by Michael Tarm, Kathleen Foodie and Roger Schneider
HIGHLAND PARK, Ill. ( Associated Press) — A gunman opened fire at an Independence Day parade on a rooftop in suburban Chicago on Monday, killing at least six people, injuring at least 30 and killing hundreds of marchers, parents and others. The children were sent on bicycles. Police said that they are running in terror. The suspect remained uncovered hours later as officers searched the area.
Highland Park Police Commander Chris O’Neill, the incident commander at the scene, urged people to seek shelter as officers searched for the suspect. He said Monday afternoon that a “very active anticipation effort” was underway.
The July 4th shooting was the latest to shatter the customs of American life. Schools, churches, grocery stores and now community parades have all become killing grounds in recent months. This time, bloodshed ensued as the nation tried to find a reason to celebrate its founding and the bonds that still hold it together.
Mayor Nancy Rottering said the violence had “shaken us to the core of us,” adding, “In the day when we came together to celebrate community and freedom, we are instead mourning the tragic loss of life and battling the terror that was brought upon us.”
The shooting took place at a location on the parade route, where many residents had seen key viewing points early in the day for the annual festival. Dozens of bullets sent hundreds of people on the parade – some apparently covered in blood – fled. They left a trail of abandoned objects that depict everyday life suddenly, violently interrupted: a half-eaten bag of potato chips; A box of chocolate cookies fell on the grass; A child’s Chicago Cubs hat.
“There is no safe place,” said 73-year-old Barbara Hurt, a Highland Park resident, who stayed away from the parade for fear of mass shootings but later left her home.
Christopher Cowelly, spokesman for the Lake County Major Crime Task Force, said at a news conference that “many of the deceased victims” died on the spot and one was taken to hospital and died there. Police have not released details about the victims or the injured.
Lake County Coroner Jennifer Banek said the five people killed in the parade were adults and did not know about the sixth victim, who was taken to hospital and died there.
Mexico’s director of North American affairs, Roberto Velasco, said on Twitter Monday that a Mexican national was killed and two other Mexicans were injured in Highland Park.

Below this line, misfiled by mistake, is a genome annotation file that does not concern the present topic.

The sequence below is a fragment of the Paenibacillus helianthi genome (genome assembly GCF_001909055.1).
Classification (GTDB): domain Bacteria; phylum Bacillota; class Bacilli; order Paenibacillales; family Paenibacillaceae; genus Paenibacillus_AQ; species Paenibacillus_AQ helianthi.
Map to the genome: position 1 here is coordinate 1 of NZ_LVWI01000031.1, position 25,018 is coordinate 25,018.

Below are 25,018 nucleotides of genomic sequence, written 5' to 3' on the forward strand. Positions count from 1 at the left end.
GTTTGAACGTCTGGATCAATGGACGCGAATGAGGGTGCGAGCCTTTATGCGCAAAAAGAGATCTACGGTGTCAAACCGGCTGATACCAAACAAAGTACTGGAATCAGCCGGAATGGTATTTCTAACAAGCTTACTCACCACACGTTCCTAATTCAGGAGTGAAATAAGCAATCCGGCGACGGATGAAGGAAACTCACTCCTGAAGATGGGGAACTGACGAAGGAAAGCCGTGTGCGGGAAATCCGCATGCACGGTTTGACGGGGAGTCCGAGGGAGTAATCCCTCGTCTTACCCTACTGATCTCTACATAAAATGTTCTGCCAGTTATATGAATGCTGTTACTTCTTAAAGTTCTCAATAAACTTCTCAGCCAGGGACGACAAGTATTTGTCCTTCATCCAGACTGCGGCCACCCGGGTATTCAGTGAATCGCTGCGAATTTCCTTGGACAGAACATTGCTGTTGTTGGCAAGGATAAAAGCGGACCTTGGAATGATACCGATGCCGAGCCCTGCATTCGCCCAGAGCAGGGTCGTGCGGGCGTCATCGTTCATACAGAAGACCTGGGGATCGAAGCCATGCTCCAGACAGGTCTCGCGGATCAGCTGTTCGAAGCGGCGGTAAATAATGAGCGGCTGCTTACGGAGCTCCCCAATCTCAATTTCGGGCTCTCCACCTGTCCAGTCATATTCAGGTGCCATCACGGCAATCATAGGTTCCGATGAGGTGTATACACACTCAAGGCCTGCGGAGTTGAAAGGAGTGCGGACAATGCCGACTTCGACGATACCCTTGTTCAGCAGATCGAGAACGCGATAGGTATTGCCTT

Dr Brigham Temple, medical director of emergency preparedness for Northshore University Health Center, said 26 patients came to Highland Park Hospital after the attack and all had bullet wounds. Their ages ranged from 8 to 85, and Temple estimated that four or five patients were children.
He said 19 of them were treated and discharged. Others were transferred to other hospitals, while two patients remained at Highland Park Hospital in stable condition.
Officials said the shooter opened fire around 10:15 a.m. when the parade was almost three-quarters up.
Coveli said the gunman apparently used a “high-powered rifle” to shoot him from a spot on top of a commercial building, where it was “very difficult to see.” He said that the rifle has been recovered from the spot. Police also found a ladder attached to the building.
“Very random, very intentional and very sad day,” Covelli said.
President Joe Biden said on Monday that he and First Lady Jill Biden were “shocked by the senseless gun violence that has again hurt an American community this Independence Day.” He said he has “enhanced federal law enforcement to assist in the immediate search for the shooter, who remains at large at this time.”
Agency spokeswoman April Langwell said agents from the Bureau of Alcohol, Tobacco, Firearms and Explosives were immediately locating the rifle. Federal agents use such marks to identify when, where, and for whom the gun was last sold.
Biden signed the most comprehensive gun violence bill passed by Congress in decades, an agreement that simultaneously shows both progress and deep-seated partisan divisions on a long-standing issue.